From Cat:
It’s June 16, and I have to say that I know it is not Paradise here, but it is pretty darn close, which may be a surprise to those who haven't been to this part of the state in June. The sky is baby blue with a few white fluffy clouds. I know the pilots don't care for them, they call them thunder bumpers, but fortunately there is enough sky to share with the planes flying out today. The temperature has been in the 60's and 70', one evening it got up to 80 degrees about 6 PM. The days are long and lovely so far. I was up last night at 1:30 and the sun was just thinking about setting.

I will be returning to work next week part time. I am feeling stronger since I've changed my diet to almost all organic fruits & veggies which we have plenty of this time of year. The strawberries are wonderful, although some of the organic produce still comes in from California. Next Friday the MARC pilots are hoping to get a good catch doing set net fishing. It will be Don's first try at it and I hope to go out for a bit also. I'm not that great at wading out into freezing cold water, but I do know how to clean fish at least. The men work all day, sometimes more than once and try to catch their fill since the time for them to do this type of fishing is only a week.

Two of our college staff, Cheryl Davis and Jeff Seimers are getting married today in Maine, Cheryl's home, and some of the staff have flown east to help them celebrate. Fortunately, they both plan to return to us. Our Dean of Students, Andrea Corans is also getting married this summer and will be moving to Anchorage with her husband, an ex-ACC staffer and recruiter, so we are on the lookout for someone to fill her position, a pretty big order. Our IT person, Irene Houdek has agreed to stay another year or more. We were lucky to get her, she came from Colorado two years ago and worked at KICY, our voice to Russia as well as Alaska. God continues to send wonderful people. Larry and Blanche Krum from Turlock are here again. Larry has been doing massive amounts of book cataloging since we have been fortunate to receive some donations again this year. Our library is really something for everyone to be proud of, it is always fun to see new visitors arrive and their surprise at the book variety we have, thanks to so many of you who have helped with donations and funding, as well as helping to catalog and shelve. Blanche Krum donated a scrapbook started by her aunt who was a teaching missionary and nurse from the 1920's to the 40's. Blanche finished putting it together and it is a wonderful history of the Alaskan bush during those years. I would really like to get a copy of it, but it is too precious to take out of the library, so I hope some of you can take some time to visit us and take a look at our growing campus and unique library holdings. We can gladly put you to work and still leave time for fishing and photography!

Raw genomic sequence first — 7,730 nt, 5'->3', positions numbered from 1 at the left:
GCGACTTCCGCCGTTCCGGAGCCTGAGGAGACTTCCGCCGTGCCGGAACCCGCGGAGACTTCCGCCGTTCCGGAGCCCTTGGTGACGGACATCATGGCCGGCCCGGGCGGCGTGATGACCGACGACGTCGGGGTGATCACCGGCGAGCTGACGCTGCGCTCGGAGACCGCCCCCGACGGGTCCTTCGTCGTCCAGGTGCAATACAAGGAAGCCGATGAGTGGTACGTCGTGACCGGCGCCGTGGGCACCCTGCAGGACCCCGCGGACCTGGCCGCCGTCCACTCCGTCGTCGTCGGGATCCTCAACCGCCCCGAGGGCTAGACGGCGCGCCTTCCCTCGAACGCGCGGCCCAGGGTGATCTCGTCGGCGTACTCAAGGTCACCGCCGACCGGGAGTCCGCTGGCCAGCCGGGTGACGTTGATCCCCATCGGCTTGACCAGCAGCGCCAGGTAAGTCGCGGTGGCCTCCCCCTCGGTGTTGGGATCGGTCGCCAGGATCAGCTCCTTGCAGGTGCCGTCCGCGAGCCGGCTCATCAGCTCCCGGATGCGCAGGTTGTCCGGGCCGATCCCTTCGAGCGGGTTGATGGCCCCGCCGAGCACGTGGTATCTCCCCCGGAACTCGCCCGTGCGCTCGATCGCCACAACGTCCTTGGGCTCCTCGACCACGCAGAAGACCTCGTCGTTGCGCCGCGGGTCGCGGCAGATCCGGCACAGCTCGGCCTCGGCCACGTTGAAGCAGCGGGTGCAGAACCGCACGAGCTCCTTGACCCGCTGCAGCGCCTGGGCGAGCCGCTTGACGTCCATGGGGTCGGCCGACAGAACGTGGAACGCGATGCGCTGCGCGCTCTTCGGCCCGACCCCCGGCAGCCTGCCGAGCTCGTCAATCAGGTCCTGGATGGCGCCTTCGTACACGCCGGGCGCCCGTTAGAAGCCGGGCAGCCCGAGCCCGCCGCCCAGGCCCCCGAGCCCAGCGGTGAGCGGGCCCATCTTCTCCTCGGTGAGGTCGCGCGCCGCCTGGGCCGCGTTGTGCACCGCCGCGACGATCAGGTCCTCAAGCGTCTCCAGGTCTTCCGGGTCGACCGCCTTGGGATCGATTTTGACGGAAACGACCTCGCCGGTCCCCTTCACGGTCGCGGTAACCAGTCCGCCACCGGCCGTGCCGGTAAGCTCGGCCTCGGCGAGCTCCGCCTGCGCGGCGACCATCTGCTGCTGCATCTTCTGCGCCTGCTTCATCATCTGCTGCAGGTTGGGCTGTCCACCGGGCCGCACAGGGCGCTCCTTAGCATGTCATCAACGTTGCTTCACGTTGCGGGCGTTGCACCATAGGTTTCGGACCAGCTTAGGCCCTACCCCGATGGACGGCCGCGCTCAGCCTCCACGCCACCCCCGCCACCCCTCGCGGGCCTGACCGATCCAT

It is the time of year that our staff recruiters are working steadily to bring students from the villages to ACC for at least a year of Biblical Education. This year I have promised myself to send out the list of names of our students and where they are from to you so you will get to know some of them. I will also try to get my hands on last year's yearbook since I was in California watching our last daughter, Cheramie, graduate from Dominican University when they were handing out yearbooks.

We ask for prayers that our preparation for our three month sabbatical to raise more support and touch base with our current supporters goes well and we are ready come 16 Oct.